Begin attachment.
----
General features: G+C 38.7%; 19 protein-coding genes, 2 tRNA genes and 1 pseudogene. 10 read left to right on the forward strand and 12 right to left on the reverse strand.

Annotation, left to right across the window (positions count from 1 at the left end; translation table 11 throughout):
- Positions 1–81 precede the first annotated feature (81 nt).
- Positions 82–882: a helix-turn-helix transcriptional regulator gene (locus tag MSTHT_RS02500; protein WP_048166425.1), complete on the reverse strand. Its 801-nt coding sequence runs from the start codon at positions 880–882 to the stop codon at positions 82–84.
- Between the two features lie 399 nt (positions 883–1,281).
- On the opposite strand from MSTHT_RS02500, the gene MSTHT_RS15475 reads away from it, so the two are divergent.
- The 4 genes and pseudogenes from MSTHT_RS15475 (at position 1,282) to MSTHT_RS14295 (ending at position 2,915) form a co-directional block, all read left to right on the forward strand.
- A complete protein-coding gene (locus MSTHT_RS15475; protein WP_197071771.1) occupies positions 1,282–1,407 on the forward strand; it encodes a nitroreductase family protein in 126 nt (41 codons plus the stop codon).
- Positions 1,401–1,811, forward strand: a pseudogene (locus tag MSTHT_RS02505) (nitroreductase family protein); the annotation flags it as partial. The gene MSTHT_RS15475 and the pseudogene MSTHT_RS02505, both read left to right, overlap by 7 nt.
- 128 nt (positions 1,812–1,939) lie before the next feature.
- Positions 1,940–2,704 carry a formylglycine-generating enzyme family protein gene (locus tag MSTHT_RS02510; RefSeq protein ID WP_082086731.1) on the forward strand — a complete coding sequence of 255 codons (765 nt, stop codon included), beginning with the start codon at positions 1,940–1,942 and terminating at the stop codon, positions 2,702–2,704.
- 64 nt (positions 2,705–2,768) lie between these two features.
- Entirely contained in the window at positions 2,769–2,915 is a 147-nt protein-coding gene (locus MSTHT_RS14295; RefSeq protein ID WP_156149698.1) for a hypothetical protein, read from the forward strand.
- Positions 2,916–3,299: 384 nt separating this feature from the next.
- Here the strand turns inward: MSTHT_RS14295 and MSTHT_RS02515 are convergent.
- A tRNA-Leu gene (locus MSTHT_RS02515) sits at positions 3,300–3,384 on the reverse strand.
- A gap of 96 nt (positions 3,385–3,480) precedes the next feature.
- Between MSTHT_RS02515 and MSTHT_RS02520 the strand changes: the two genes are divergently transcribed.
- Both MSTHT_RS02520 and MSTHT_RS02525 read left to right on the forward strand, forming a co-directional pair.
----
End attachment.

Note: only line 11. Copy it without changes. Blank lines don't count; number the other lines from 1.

- Positions 1,940–2,704 carry a formylglycine-generating enzyme family protein gene (locus tag MSTHT_RS02510; RefSeq protein ID WP_082086731.1) on the forward strand — a complete coding sequence of 255 codons (765 nt, stop codon included), beginning with the start codon at positions 1,940–1,942 and terminating at the stop codon, positions 2,702–2,704.